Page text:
The Traditional Fabric of Nishiki is an atelier of the highest quality of weaving for obi and other textiles. Mr Katsumura Koho is the owner and has been the driving force of the atelier for many decades and we met his son Mr Tatsumura Amane.  Although their work is traditional, it is also a modern art in the hands of both father and son.  They both pursue their art by reconstructing old techniques, long lost in Japan and visiting other weaving cultures.  They are men who strive for the protection of their past and to keep their company vital for now and into the future.

We visited YDS Shop and Gallery where we witnessed the Yuzen dying technique an ancient practice from the Edo period which utilizes rice paste as a resist to the dyes.  We witnessed the process from the designer’s studio to the hand drawing, resist paste and multi layered approach required for each colour.  With a different expert for each phase of the process of this complex dyeing technique which over time has engaged modern techniques and dyes to assist them.   As a final touch they apply gold leaf to the finished items.

Another Kyo Shibori company is Katayama Bunzaburo who create wonderful modern pieces for the market place which are structurally amazing, colourful and very inventive.  They started the business in 1915 and have kept their work vital.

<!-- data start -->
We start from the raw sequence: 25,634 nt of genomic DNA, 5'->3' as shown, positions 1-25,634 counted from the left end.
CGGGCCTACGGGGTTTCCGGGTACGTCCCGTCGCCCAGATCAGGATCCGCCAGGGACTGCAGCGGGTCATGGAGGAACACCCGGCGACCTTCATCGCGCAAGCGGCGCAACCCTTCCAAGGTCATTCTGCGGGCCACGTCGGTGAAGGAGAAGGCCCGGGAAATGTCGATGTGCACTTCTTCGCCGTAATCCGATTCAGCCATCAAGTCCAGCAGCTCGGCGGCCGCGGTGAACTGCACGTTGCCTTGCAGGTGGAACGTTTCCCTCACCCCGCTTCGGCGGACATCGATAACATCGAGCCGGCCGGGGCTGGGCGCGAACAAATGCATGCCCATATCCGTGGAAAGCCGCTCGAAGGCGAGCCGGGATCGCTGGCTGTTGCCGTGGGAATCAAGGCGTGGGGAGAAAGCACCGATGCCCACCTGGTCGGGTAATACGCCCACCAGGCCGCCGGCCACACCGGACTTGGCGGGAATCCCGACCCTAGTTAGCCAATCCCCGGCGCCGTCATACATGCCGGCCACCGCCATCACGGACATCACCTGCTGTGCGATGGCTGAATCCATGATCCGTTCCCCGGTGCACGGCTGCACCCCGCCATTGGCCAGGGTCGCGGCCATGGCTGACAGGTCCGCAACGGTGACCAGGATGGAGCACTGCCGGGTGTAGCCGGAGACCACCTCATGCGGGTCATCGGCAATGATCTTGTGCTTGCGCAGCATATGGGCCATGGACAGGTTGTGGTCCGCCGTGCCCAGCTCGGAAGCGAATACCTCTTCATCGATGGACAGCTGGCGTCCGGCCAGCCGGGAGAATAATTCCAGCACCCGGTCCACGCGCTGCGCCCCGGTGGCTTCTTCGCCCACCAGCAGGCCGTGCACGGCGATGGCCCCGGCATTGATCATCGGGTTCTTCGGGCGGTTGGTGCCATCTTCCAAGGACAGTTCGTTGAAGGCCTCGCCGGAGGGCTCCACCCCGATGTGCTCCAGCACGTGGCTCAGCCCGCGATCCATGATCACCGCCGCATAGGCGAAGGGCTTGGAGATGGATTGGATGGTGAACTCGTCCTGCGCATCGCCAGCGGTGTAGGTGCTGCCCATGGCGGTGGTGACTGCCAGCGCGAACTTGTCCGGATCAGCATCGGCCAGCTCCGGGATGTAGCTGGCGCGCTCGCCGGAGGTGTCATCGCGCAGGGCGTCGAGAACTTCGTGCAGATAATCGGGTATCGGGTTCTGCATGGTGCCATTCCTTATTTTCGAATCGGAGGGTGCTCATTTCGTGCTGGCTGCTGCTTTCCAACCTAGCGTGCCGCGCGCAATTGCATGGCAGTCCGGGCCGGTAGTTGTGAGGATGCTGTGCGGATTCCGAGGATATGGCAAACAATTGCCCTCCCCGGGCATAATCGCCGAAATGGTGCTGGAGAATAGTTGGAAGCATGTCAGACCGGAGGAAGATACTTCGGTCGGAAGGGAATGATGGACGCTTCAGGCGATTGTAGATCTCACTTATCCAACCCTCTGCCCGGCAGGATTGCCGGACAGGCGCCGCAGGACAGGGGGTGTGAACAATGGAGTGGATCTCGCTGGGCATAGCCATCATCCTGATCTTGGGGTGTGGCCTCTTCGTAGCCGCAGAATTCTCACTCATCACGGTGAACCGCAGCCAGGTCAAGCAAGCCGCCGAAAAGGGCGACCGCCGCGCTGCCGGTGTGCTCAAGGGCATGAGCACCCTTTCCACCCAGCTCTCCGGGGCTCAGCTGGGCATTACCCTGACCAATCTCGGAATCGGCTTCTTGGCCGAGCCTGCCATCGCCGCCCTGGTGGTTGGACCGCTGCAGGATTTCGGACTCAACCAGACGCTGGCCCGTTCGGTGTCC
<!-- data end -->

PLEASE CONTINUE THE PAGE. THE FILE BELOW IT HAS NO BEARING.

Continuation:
We went to Hosoo who have taken their traditional weaving company dating from 1688 and employed new methods to produce designs for clothing designers and interiors therefore replacing the narrow looms of tradition with wide looms to suit modern production.  A remarkable transformation in an ancient world where shoes are still removed to enter the showroom.

I came across the Eirakuya stores in Kyoto and was fascinated by their use of design in all manner of household items made from cloth.  The company dates back to 1615 and their designs are a fusion of past and present.  Striking designs on cotton and some so familiar that you feel you know them when you see them.

There is a movement in Japan where the older established companies are being taken on by a younger generation determined to take their inherited history and the companies they inherit and make them relevant for today. Many of the older traditional companies are handed from father to son and the sons have sometimes gone away from the business to live their life from another perspective before taking on the role expected of them.  Other times the innovation happens from within the confines of working in the company and learning from their father.